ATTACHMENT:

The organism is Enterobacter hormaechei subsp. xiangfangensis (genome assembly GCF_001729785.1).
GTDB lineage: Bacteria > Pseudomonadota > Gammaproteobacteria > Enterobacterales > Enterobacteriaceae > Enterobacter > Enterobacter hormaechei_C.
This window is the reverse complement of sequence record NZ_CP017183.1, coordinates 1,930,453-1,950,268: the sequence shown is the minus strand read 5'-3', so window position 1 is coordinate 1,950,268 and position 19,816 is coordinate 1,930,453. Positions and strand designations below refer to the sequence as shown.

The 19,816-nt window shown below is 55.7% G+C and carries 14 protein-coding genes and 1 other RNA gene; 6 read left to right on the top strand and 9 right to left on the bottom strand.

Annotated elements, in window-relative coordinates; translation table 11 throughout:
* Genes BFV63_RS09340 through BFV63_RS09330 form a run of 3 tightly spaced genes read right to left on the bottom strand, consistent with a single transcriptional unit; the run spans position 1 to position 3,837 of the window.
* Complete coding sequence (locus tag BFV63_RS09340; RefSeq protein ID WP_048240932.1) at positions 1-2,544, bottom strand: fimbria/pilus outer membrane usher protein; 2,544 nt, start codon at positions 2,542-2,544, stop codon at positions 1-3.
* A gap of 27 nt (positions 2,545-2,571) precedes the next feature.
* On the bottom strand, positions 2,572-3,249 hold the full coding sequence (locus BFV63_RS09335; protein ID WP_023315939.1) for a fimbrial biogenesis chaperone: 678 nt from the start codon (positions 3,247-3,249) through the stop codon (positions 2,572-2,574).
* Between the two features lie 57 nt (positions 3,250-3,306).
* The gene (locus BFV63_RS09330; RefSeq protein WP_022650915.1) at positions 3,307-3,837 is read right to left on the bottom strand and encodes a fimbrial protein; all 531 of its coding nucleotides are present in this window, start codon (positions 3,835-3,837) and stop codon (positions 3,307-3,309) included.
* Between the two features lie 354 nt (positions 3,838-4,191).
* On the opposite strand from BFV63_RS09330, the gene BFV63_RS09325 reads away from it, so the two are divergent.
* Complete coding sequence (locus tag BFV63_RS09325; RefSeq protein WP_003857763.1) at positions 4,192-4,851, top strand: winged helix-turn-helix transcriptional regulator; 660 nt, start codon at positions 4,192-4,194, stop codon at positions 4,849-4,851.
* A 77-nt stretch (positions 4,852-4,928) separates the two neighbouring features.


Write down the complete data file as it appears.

The organism is Enterobacter hormaechei subsp. xiangfangensis (genome assembly GCF_001729785.1).
GTDB lineage: Bacteria > Pseudomonadota > Gammaproteobacteria > Enterobacterales > Enterobacteriaceae > Enterobacter > Enterobacter hormaechei_C.
This window is the reverse complement of sequence record NZ_CP017183.1, coordinates 1,930,453-1,950,268: the sequence shown is the minus strand read 5'-3', so window position 1 is coordinate 1,950,268 and position 19,816 is coordinate 1,930,453. Positions and strand designations below refer to the sequence as shown.

The 19,816-nt window shown below is 55.7% G+C and carries 14 protein-coding genes and 1 other RNA gene; 6 read left to right on the top strand and 9 right to left on the bottom strand.

Annotated elements, in window-relative coordinates; translation table 11 throughout:
* Genes BFV63_RS09340 through BFV63_RS09330 form a run of 3 tightly spaced genes read right to left on the bottom strand, consistent with a single transcriptional unit; the run spans position 1 to position 3,837 of the window.
* Complete coding sequence (locus tag BFV63_RS09340; RefSeq protein ID WP_048240932.1) at positions 1-2,544, bottom strand: fimbria/pilus outer membrane usher protein; 2,544 nt, start codon at positions 2,542-2,544, stop codon at positions 1-3.
* A gap of 27 nt (positions 2,545-2,571) precedes the next feature.
* On the bottom strand, positions 2,572-3,249 hold the full coding sequence (locus BFV63_RS09335; protein ID WP_023315939.1) for a fimbrial biogenesis chaperone: 678 nt from the start codon (positions 3,247-3,249) through the stop codon (positions 2,572-2,574).
* Between the two features lie 57 nt (positions 3,250-3,306).
* The gene (locus BFV63_RS09330; RefSeq protein WP_022650915.1) at positions 3,307-3,837 is read right to left on the bottom strand and encodes a fimbrial protein; all 531 of its coding nucleotides are present in this window, start codon (positions 3,835-3,837) and stop codon (positions 3,307-3,309) included.
* Between the two features lie 354 nt (positions 3,838-4,191).
* On the opposite strand from BFV63_RS09330, the gene BFV63_RS09325 reads away from it, so the two are divergent.
* Complete coding sequence (locus tag BFV63_RS09325; RefSeq protein WP_003857763.1) at positions 4,192-4,851, top strand: winged helix-turn-helix transcriptional regulator; 660 nt, start codon at positions 4,192-4,194, stop codon at positions 4,849-4,851.
* A 77-nt stretch (positions 4,852-4,928) separates the two neighbouring features.